Tuesday, October 27, 2020

Russia aims to intimidate NATO with its Cold War-era bombers

Russian forces have this week conducted a series of military exercises involved Tu-160 and Tu-22M3 bombers.

The Russian Defense Ministry said on September 17 that Two Russian Tu-22M3 strategic bombers conducted a scheduled flight over the neutral waters of the Black Sea.

“Two Russian Tu-22M3 long-range aviation strategic bombers conducted a scheduled flight in the air space over the neutral waters of the Black Sea,” the Ministry said, adding that “at certain parts of their flight route, the planes were escorted by Russian Su-27 fighters, as well as foreign jets.”

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Also, two Russian Tu-160 strategic bombers made a scheduled flight over the Barents and Norwegian seas, and over the Atlantic Ocean.

“Two Tu-160 strategic bombers performed a scheduled flight over the neutral waters of the Barents and Norwegian seas, and the Atlantic Ocean. <…> At certain sections, they were escorted by MiG-31 aircraft of Russia’s naval air force and by F-16 Norwegian Air Force fighter jets,” the ministry said, adding that the flight duration was ten hours.

Furthermore, the Russian Navy’s long-range antisubmarine Tu-142 aircraft has conducted a surveillance flight over the Black Sea, the Russian Defense Ministry told reporters on Wednesday.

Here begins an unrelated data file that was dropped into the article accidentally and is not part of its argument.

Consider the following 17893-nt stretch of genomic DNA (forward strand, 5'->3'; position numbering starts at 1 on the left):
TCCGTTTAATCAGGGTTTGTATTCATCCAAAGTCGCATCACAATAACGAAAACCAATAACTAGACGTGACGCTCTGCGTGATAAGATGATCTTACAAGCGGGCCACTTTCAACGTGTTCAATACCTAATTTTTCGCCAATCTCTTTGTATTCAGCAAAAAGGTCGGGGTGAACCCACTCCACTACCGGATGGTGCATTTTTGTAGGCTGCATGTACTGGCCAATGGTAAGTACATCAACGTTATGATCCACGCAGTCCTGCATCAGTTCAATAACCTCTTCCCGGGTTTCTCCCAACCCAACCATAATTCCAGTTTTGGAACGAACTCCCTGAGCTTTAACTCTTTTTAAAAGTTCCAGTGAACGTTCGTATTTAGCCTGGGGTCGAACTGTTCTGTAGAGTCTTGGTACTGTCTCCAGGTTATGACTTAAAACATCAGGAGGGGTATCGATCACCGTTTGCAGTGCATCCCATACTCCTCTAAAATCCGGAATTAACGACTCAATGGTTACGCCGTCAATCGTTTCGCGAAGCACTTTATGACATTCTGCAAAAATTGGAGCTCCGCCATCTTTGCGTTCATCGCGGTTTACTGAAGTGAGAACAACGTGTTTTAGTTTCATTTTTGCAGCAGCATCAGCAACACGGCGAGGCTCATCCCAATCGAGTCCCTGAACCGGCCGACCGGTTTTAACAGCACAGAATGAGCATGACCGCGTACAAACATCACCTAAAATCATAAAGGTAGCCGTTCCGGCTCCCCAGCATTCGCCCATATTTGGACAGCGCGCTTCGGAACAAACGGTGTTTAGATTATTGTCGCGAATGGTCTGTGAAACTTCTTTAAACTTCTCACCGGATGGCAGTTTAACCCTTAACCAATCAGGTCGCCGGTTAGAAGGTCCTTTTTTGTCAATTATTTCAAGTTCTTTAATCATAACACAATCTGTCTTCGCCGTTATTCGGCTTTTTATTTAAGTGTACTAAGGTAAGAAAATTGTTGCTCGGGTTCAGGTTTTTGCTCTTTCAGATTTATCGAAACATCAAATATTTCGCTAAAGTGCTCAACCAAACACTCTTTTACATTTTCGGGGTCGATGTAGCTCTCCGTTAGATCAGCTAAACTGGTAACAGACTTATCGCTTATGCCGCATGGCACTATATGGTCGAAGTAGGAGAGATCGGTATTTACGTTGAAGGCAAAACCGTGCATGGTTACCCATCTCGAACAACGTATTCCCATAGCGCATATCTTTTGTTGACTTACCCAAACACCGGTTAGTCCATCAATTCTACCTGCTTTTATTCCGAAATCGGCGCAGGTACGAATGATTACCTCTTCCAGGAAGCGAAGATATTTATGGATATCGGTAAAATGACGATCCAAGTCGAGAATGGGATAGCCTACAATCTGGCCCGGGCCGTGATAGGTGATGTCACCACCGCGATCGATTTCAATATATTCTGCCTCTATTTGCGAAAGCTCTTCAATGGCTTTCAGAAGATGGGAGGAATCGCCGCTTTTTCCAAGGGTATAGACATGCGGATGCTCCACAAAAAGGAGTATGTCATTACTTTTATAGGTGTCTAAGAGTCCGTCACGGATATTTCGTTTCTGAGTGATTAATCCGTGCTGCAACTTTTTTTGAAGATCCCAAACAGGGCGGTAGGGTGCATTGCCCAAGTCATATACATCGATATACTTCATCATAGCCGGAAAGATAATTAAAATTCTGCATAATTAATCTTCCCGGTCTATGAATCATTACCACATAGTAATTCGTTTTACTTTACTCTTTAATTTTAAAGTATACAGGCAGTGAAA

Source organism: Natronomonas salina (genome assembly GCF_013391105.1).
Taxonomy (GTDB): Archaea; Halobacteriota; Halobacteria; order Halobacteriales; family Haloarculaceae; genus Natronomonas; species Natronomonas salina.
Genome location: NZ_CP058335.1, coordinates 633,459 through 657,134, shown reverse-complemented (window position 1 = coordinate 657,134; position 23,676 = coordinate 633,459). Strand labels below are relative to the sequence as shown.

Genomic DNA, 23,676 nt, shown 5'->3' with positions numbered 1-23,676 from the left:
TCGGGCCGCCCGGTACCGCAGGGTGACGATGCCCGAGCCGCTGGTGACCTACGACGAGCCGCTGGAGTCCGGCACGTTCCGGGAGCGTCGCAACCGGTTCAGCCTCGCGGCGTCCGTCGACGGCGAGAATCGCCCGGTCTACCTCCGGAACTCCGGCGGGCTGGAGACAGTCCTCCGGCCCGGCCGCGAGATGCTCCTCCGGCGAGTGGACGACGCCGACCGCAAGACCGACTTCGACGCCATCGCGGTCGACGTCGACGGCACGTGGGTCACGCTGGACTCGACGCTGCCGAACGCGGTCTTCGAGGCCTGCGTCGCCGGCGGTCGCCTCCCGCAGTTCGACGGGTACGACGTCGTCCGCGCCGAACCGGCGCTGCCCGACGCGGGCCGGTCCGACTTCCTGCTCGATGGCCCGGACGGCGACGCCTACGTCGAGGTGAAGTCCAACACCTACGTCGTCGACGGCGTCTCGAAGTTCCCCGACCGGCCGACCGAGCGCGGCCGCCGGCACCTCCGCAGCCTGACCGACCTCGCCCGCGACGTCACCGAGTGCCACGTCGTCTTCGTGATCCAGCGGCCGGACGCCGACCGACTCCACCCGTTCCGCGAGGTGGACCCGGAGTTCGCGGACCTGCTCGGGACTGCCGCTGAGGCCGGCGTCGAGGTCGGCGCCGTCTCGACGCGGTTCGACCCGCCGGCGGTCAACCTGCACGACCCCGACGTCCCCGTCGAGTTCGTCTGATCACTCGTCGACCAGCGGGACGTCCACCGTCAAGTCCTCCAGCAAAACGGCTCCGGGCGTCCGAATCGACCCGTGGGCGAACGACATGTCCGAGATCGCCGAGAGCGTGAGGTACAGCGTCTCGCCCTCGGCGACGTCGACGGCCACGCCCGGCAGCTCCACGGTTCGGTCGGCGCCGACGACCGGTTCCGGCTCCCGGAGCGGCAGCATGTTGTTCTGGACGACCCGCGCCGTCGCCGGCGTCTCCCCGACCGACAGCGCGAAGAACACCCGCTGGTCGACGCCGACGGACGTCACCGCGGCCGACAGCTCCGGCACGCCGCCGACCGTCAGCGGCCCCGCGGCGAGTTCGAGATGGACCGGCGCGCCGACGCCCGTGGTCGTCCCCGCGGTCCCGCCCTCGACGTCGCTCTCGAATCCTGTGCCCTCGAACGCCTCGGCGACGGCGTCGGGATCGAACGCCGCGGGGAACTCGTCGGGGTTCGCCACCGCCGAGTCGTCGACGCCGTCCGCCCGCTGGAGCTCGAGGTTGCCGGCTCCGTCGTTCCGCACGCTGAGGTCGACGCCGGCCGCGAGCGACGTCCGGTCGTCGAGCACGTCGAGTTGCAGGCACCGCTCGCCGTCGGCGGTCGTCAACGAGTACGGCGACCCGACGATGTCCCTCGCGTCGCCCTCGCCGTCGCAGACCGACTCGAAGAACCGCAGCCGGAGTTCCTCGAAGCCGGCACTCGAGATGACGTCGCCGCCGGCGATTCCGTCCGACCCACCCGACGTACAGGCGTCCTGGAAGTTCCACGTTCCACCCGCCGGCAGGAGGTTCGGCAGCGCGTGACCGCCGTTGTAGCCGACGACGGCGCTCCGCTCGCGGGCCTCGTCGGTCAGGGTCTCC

“On September 16, 2020, a long-range antisubmarine Tu-142 aircraft of the Russian Naval Air Force conducted a scheduled flight in international airspace over the Black Sea,” the defense ministry said adding that “Su-30SM fighter jets of the Black Sea Fleet accompanied the Tu-142 aircraft along its route.”

The ministry pointed out that the flight, which had taken place in strict compliance with international airspace rules, lasted about five hours.

Some military experts report that the exercises are as much about projecting power as demonstrating it.

Russian increase of activity in the European region with the flying of Cold War-era bombers displays the Kremlin’s ability to deploy such warplanes near NATO radar and missile-launch sites.

NATO’s surveillance missions next to Russian borders have soared by more than 30% compared to 2019, Russian Defense Minister Sergei Shoigu told reporters last week.

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